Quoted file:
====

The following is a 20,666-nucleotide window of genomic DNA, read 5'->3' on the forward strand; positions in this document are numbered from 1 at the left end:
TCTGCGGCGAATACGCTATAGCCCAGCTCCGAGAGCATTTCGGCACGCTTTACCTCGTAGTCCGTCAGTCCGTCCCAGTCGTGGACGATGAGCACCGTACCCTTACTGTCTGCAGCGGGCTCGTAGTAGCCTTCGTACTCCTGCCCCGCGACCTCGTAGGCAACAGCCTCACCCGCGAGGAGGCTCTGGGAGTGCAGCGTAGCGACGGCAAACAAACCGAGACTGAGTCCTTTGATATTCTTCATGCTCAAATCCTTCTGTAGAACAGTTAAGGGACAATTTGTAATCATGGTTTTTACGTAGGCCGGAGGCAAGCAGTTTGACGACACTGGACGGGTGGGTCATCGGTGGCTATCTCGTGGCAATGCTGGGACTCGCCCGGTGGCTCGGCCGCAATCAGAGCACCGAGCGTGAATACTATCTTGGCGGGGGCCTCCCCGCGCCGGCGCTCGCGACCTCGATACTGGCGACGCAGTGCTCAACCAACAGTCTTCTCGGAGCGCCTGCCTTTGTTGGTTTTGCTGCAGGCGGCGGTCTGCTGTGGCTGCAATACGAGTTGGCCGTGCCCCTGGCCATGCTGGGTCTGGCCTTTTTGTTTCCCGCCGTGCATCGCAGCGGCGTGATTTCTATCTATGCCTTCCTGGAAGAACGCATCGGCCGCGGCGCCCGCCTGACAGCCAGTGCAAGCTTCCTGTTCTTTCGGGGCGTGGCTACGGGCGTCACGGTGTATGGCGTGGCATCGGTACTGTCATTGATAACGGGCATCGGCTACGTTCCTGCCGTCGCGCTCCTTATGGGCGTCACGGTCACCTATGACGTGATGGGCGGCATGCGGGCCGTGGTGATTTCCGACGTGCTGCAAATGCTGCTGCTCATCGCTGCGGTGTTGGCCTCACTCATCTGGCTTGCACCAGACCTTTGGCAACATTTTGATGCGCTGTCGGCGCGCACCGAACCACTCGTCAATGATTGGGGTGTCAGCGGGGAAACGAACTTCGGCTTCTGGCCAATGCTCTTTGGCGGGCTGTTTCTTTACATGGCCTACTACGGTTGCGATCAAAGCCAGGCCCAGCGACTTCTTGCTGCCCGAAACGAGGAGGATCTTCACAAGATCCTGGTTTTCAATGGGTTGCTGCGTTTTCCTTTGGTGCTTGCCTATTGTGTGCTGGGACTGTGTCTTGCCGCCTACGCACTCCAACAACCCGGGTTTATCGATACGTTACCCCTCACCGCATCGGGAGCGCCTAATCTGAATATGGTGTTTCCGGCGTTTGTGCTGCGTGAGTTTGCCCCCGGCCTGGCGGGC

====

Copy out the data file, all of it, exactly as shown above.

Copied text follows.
The following is a 20,666-nucleotide window of genomic DNA, read 5'->3' on the forward strand; positions in this document are numbered from 1 at the left end:
TCTGCGGCGAATACGCTATAGCCCAGCTCCGAGAGCATTTCGGCACGCTTTACCTCGTAGTCCGTCAGTCCGTCCCAGTCGTGGACGATGAGCACCGTACCCTTACTGTCTGCAGCGGGCTCGTAGTAGCCTTCGTACTCCTGCCCCGCGACCTCGTAGGCAACAGCCTCACCCGCGAGGAGGCTCTGGGAGTGCAGCGTAGCGACGGCAAACAAACCGAGACTGAGTCCTTTGATATTCTTCATGCTCAAATCCTTCTGTAGAACAGTTAAGGGACAATTTGTAATCATGGTTTTTACGTAGGCCGGAGGCAAGCAGTTTGACGACACTGGACGGGTGGGTCATCGGTGGCTATCTCGTGGCAATGCTGGGACTCGCCCGGTGGCTCGGCCGCAATCAGAGCACCGAGCGTGAATACTATCTTGGCGGGGGCCTCCCCGCGCCGGCGCTCGCGACCTCGATACTGGCGACGCAGTGCTCAACCAACAGTCTTCTCGGAGCGCCTGCCTTTGTTGGTTTTGCTGCAGGCGGCGGTCTGCTGTGGCTGCAATACGAGTTGGCCGTGCCCCTGGCCATGCTGGGTCTGGCCTTTTTGTTTCCCGCCGTGCATCGCAGCGGCGTGATTTCTATCTATGCCTTCCTGGAAGAACGCATCGGCCGCGGCGCCCGCCTGACAGCCAGTGCAAGCTTCCTGTTCTTTCGGGGCGTGGCTACGGGCGTCACGGTGTATGGCGTGGCATCGGTACTGTCATTGATAACGGGCATCGGCTACGTTCCTGCCGTCGCGCTCCTTATGGGCGTCACGGTCACCTATGACGTGATGGGCGGCATGCGGGCCGTGGTGATTTCCGACGTGCTGCAAATGCTGCTGCTCATCGCTGCGGTGTTGGCCTCACTCATCTGGCTTGCACCAGACCTTTGGCAACATTTTGATGCGCTGTCGGCGCGCACCGAACCACTCGTCAATGATTGGGGTGTCAGCGGGGAAACGAACTTCGGCTTCTGGCCAATGCTCTTTGGCGGGCTGTTTCTTTACATGGCCTACTACGGTTGCGATCAAAGCCAGGCCCAGCGACTTCTTGCTGCCCGAAACGAGGAGGATCTTCACAAGATCCTGGTTTTCAATGGGTTGCTGCGTTTTCCTTTGGTGCTTGCCTATTGTGTGCTGGGACTGTGTCTTGCCGCCTACGCACTCCAACAACCCGGGTTTATCGATACGTTACCCCTCACCGCATCGGGAGCGCCTAATCTGAATATGGTGTTTCCGGCGTTTGTGCTGCGTGAGTTTGCCCCCGGCCTGGCGGGC